But a leader of the Roman church with ministerial powers would not give you Jason and the Callers since their conversion narratives rest upon their own awareness of a supreme, infallible ecclesiastical authority, fully visible to the whole world, who can decide between what is true and false. Now Stellman proposes an ecclesiastical deism of his own — a time when the Bishop of Rome hypothetically had no awareness of his authority or scope of power. Jason should be thanking the Lord he lives now in the light of a fully developed theory of papal supremacy. Without it, he would not have known of the pope’s wonder working authority.

Stellman makes another curious point, one that fits nicely with his rather gnostic like approach to history — that is, theory completely independent of historical circumstances. He claims that no historical evidence can possibly undermine this theory of papal authority:

And what set of historical circumstances need to have transpired to delegitimize apostolic succession?

Given what I suggest above, such an invalidation would only have occurred if, say, a bishop of Rome died and not only was there no immediately chosen successor, but even the validly ordained body of men with the authority to appoint one decided, for some unknown reason, not to. And after this gap in the line of succession had lasted long enough for all the Church’s bishops to die, some self-appointed man came along who successfully re-established the entire Christian Church by illicitly assuming authority he did not have, and then passing that pseudo-authority along to others (whose heirs are all the current Catholic bishops today) in what turned out to be perhaps the most elaborate hoax ever foisted upon the people of this planet, one that somehow escaped the notice of any historian then or since, as well as duped both the people of its own generation as well as billions of others since.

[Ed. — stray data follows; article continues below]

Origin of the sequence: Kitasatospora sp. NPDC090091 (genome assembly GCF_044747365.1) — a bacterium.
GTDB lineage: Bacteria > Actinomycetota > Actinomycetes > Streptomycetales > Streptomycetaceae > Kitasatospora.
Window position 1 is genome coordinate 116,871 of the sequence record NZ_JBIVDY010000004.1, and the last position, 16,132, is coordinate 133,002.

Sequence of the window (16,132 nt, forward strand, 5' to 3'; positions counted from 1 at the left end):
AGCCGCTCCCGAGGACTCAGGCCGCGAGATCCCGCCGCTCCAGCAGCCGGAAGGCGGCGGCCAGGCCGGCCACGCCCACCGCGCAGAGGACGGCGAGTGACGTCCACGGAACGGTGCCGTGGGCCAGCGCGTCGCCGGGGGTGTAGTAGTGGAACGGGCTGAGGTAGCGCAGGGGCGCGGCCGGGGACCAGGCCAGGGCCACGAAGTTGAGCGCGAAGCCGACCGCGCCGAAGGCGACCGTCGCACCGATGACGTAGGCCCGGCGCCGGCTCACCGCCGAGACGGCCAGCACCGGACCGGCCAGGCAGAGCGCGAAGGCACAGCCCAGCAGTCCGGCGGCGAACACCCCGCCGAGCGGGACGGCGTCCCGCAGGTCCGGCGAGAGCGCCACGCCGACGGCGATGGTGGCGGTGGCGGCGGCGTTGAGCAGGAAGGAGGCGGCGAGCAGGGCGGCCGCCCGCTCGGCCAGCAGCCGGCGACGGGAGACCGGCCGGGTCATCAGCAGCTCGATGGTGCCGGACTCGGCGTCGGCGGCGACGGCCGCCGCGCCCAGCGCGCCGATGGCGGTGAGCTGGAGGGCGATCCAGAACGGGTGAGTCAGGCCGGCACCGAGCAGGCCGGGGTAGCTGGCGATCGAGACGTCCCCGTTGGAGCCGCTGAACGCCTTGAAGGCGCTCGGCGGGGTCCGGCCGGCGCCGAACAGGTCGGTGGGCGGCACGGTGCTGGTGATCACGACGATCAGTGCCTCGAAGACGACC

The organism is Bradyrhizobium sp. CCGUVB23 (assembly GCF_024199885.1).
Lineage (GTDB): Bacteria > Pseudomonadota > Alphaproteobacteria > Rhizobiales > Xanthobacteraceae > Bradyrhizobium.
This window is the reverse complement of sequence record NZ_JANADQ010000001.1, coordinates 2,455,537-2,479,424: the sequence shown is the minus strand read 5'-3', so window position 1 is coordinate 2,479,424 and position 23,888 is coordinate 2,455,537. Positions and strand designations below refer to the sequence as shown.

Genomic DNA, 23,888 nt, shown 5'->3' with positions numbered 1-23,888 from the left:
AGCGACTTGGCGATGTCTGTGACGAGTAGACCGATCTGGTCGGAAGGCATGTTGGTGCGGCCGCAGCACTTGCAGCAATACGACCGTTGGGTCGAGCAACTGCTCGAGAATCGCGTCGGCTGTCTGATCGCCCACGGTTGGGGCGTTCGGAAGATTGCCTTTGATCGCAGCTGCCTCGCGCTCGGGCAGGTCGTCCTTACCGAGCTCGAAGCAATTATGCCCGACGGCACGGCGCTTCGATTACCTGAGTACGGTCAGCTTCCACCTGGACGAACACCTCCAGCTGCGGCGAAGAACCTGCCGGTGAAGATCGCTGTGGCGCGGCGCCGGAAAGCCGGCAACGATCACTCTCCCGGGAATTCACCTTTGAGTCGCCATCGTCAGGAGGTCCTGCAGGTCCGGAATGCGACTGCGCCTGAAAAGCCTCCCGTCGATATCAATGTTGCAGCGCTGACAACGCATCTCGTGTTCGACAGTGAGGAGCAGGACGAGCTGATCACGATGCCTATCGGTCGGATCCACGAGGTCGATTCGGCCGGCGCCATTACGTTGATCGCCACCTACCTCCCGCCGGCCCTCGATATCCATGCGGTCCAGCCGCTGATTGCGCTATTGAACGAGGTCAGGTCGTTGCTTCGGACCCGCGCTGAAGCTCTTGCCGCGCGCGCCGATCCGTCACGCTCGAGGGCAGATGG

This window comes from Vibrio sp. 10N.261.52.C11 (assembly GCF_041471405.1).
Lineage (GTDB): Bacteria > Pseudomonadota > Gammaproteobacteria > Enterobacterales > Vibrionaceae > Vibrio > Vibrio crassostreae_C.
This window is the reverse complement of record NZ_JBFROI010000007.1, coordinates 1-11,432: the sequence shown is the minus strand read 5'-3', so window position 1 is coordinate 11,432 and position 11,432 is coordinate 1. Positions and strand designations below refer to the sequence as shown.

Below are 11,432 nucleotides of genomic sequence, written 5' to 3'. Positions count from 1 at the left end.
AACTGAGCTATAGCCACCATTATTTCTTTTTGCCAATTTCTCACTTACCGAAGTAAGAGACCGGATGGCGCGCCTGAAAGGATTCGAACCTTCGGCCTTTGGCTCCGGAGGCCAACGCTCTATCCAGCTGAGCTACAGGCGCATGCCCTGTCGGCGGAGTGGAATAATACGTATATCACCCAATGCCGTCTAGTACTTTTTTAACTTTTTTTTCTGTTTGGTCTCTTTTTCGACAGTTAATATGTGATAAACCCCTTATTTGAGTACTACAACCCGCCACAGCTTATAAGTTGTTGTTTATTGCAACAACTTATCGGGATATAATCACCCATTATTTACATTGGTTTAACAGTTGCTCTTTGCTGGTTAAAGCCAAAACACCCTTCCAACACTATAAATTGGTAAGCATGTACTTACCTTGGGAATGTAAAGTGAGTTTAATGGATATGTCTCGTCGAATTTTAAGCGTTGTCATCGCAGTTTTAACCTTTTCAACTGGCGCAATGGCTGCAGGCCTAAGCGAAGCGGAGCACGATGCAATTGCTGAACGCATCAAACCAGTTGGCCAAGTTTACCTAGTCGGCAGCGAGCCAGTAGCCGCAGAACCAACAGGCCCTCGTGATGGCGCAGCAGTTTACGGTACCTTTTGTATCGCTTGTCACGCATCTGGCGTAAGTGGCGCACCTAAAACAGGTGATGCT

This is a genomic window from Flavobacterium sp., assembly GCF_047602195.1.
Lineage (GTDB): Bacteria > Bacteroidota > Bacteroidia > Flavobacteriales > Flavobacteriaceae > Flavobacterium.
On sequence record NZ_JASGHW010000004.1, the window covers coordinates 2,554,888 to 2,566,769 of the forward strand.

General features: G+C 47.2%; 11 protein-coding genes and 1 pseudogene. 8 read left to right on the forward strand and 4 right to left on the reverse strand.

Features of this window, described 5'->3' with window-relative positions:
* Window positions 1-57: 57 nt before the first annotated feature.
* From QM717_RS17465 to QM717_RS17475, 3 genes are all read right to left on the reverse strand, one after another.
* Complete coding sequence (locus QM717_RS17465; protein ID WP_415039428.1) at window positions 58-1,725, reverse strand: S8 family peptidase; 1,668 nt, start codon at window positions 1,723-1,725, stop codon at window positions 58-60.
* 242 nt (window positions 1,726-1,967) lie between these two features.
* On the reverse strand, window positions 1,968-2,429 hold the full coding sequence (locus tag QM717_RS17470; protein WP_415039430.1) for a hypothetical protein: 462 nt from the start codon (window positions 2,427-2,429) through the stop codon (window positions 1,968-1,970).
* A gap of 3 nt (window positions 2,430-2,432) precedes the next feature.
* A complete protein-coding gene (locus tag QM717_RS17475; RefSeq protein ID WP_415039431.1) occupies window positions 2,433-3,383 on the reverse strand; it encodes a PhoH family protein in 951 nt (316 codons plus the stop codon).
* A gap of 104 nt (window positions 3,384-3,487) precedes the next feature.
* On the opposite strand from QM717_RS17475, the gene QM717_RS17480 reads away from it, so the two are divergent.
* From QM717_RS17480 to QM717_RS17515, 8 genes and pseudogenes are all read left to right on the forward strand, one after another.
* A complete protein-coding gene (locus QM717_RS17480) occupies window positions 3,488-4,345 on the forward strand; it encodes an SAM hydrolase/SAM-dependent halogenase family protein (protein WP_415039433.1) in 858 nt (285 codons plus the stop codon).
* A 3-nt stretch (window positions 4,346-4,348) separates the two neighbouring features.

If Jason actually read church and European history, he might have come across this rather messy time of the Avignon Papacy when the Vatican faced a crisis of such proportions that Europeans began to wonder about the popes’ claims to apostolic succession. As Carl Trueman argued, simply reasserting the papacy’s authority in the light of Protestant diversity does nothing to clear the historical record or make the papacy any more a solution than it was at the time of its greatest power:

Yes, it is true that Protestant interpretive diversity is an empirical fact; but when it comes to selectivity in historical reading as a means of creating a false impression of stability, Roman Catholic approaches to the Papacy provide some excellent examples of such fallacious method. The ability to ignore or simply dismiss as irrelevant the empirical facts of papal history is quite an impressive feat of historical and theological selectivity. Thus, as all sides need to face empirical facts and the challenges they raise, here are a few we might want to consider, along with what seem to me (as a Protestant outsider) to be the usual Roman Catholic responses:

Empirical fact: The Papacy as an authoritative institution was not there in the early centuries.
Never mind. Put together a doctrine of development whereby Christians – or at least some of them, those of whom we choose to approve in retrospect on the grounds we agree with what they say – eventually come to see the Pope as uniquely authoritative.

Empirical fact: The Papacy was corrupt in the later Middle Ages, building its power and status on political antics, forged documents and other similar scams.
Ignore it, excuse it as a momentary aberration and perhaps, if pressed, even offer a quick apology. Then move swiftly on to assure everyone it is all sorted out now and start talking about John Paul II or Benedict XVI. Whatever you do, there is no need to allow this fact to have any significance for how one understands the theory of papal power in the abstract or in the present.

Empirical fact: The Papacy was in such a mess at the beginning of the fifteenth century that it needed a council to decide who of the multiple claimants to Peter’s seat was the legitimate pope.
Again, this was merely a momentary aberration but it has no significance for the understanding of papal authority. After all, it was so long ago and so far away.